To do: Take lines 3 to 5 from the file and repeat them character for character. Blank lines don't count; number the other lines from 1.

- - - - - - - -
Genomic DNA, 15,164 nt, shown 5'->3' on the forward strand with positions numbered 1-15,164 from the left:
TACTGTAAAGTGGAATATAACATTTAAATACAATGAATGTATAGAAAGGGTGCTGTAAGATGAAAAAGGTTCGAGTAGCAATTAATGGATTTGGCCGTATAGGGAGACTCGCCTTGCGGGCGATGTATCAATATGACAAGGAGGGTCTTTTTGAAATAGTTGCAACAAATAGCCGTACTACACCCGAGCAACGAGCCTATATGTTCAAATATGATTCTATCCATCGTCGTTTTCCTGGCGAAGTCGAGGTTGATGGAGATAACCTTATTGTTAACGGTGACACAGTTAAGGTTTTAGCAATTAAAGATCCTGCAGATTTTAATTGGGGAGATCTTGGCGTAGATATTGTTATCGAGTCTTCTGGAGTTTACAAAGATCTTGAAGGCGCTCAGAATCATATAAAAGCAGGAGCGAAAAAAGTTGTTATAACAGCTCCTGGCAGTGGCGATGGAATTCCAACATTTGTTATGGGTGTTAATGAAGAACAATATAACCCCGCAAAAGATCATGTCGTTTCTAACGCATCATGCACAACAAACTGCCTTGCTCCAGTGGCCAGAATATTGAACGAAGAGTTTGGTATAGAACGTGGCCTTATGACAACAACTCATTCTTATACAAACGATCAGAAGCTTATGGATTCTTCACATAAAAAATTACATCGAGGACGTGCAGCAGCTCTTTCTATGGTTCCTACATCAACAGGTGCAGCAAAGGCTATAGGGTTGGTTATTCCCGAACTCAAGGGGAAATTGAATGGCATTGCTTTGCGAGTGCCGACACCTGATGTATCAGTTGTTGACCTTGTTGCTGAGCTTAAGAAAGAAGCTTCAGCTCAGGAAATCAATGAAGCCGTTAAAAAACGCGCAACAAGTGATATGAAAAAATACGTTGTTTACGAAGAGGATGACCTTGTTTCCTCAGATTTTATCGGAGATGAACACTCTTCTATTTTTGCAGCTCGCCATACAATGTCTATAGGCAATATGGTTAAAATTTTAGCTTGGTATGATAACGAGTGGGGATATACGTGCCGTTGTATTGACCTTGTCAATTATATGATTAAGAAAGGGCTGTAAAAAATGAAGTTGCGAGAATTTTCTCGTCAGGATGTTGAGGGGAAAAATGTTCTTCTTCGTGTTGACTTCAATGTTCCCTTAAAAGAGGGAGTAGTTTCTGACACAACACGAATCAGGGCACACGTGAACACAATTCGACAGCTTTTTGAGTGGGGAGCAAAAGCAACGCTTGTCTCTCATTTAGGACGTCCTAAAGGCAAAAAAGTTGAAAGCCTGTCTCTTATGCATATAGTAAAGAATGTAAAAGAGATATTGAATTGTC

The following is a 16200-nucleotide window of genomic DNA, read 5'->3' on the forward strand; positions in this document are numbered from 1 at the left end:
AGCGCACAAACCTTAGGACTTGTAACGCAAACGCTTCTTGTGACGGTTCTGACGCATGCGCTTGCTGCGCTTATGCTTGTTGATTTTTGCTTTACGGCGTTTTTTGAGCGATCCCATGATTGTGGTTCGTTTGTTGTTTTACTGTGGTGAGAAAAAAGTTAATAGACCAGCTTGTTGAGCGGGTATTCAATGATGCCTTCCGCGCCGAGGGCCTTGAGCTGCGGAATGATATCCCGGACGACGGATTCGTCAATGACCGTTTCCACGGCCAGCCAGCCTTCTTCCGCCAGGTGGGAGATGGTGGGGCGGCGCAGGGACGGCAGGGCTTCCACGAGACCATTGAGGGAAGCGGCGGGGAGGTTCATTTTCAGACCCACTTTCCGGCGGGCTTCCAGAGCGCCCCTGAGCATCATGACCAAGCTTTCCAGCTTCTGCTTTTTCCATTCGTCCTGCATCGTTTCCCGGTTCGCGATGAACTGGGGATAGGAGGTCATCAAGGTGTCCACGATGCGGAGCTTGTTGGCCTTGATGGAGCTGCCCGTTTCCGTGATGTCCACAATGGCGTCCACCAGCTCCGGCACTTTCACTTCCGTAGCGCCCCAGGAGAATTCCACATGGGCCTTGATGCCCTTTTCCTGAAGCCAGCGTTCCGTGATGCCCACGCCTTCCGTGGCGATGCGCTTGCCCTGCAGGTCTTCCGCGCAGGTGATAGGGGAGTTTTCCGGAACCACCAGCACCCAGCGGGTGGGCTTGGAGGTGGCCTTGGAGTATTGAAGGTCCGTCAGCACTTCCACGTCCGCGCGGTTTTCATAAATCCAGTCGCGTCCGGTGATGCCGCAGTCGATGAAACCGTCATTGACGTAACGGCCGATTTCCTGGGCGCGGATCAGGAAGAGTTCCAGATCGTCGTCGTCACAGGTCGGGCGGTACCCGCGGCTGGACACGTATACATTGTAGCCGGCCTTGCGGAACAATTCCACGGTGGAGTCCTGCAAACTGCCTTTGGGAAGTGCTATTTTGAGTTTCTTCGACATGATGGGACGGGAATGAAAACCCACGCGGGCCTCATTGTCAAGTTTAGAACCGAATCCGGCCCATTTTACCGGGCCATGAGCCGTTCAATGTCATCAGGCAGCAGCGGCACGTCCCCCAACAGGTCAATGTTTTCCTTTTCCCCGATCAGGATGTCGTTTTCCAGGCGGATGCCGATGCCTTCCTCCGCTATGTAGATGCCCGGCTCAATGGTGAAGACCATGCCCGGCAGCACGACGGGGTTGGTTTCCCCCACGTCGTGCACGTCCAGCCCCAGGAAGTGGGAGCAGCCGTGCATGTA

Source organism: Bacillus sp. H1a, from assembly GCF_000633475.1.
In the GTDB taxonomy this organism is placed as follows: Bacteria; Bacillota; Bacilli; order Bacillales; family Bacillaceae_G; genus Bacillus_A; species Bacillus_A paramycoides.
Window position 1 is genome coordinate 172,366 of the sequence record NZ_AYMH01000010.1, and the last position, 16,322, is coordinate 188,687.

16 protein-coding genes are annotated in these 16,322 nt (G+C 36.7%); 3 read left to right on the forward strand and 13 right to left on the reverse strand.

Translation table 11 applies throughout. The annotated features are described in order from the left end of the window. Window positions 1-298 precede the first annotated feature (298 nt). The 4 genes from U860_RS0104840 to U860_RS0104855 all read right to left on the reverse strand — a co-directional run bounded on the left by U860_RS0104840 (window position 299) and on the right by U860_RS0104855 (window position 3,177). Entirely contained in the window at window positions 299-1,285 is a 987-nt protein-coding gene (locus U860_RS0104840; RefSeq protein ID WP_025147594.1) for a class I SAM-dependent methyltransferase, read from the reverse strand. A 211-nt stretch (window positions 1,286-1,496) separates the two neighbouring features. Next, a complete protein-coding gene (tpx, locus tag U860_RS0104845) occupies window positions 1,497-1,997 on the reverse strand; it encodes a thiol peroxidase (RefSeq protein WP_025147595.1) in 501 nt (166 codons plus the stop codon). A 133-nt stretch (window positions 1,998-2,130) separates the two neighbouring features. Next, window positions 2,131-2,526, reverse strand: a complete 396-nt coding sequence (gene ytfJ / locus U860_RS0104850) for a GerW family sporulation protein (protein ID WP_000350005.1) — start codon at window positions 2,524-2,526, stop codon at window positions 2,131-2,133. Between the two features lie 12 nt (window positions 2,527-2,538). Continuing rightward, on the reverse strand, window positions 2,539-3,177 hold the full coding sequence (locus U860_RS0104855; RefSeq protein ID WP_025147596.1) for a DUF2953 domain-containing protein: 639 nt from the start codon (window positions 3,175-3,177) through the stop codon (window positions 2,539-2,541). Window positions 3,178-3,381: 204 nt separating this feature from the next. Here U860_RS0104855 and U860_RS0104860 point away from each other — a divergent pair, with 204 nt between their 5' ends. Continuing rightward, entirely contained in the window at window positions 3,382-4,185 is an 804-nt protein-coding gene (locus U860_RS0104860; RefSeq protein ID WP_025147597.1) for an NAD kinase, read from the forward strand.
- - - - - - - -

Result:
The following is a 16200-nucleotide window of genomic DNA, read 5'->3' on the forward strand; positions in this document are numbered from 1 at the left end:
AGCGCACAAACCTTAGGACTTGTAACGCAAACGCTTCTTGTGACGGTTCTGACGCATGCGCTTGCTGCGCTTATGCTTGTTGATTTTTGCTTTACGGCGTTTTTTGAGCGATCCCATGATTGTGGTTCGTTTGTTGTTTTACTGTGGTGAGAAAAAAGTTAATAGACCAGCTTGTTGAGCGGGTATTCAATGATGCCTTCCGCGCCGAGGGCCTTGAGCTGCGGAATGATATCCCGGACGACGGATTCGTCAATGACCGTTTCCACGGCCAGCCAGCCTTCTTCCGCCAGGTGGGAGATGGTGGGGCGGCGCAGGGACGGCAGGGCTTCCACGAGACCATTGAGGGAAGCGGCGGGGAGGTTCATTTTCAGACCCACTTTCCGGCGGGCTTCCAGAGCGCCCCTGAGCATCATGACCAAGCTTTCCAGCTTCTGCTTTTTCCATTCGTCCTGCATCGTTTCCCGGTTCGCGATGAACTGGGGATAGGAGGTCATCAAGGTGTCCACGATGCGGAGCTTGTTGGCCTTGATGGAGCTGCCCGTTTCCGTGATGTCCACAATGGCGTCCACCAGCTCCGGCACTTTCACTTCCGTAGCGCCCCAGGAGAATTCCACATGGGCCTTGATGCCCTTTTCCTGAAGCCAGCGTTCCGTGATGCCCACGCCTTCCGTGGCGATGCGCTTGCCCTGCAGGTCTTCCGCGCAGGTGATAGGGGAGTTTTCCGGAACCACCAGCACCCAGCGGGTGGGCTTGGAGGTGGCCTTGGAGTATTGAAGGTCCGTCAGCACTTCCACGTCCGCGCGGTTTTCATAAATCCAGTCGCGTCCGGTGATGCCGCAGTCGATGAAACCGTCATTGACGTAACGGCCGATTTCCTGGGCGCGGATCAGGAAGAGTTCCAGATCGTCGTCGTCACAGGTCGGGCGGTACCCGCGGCTGGACACGTATACATTGTAGCCGGCCTTGCGGAACAATTCCACGGTGGAGTCCTGCAAACTGCCTTTGGGAAGTGCTATTTTGAGTTTCTTCGACATGATGGGACGGGAATGAAAACCCACGCGGGCCTCATTGTCAAGTTTAGAACCGAATCCGGCCCATTTTACCGGGCCATGAGCCGTTCAATGTCATCAGGCAGCAGCGGCACGTCCCCCAACAGGTCAATGTTTTCCTTTTCCCCGATCAGGATGTCGTTTTCCAGGCGGATGCCGATGCCTTCCTCCGCTATGTAGATGCCCGGCTCAATGGTGAAGACCATGCCCGGCAGCACGACGGGGTTGGTTTCCCCCACGTCGTGCACGTCCAGCCCCAGGAAGTGGGAGCAGCCGTGCATGTA

Source organism: Bacillus sp. H1a, from assembly GCF_000633475.1.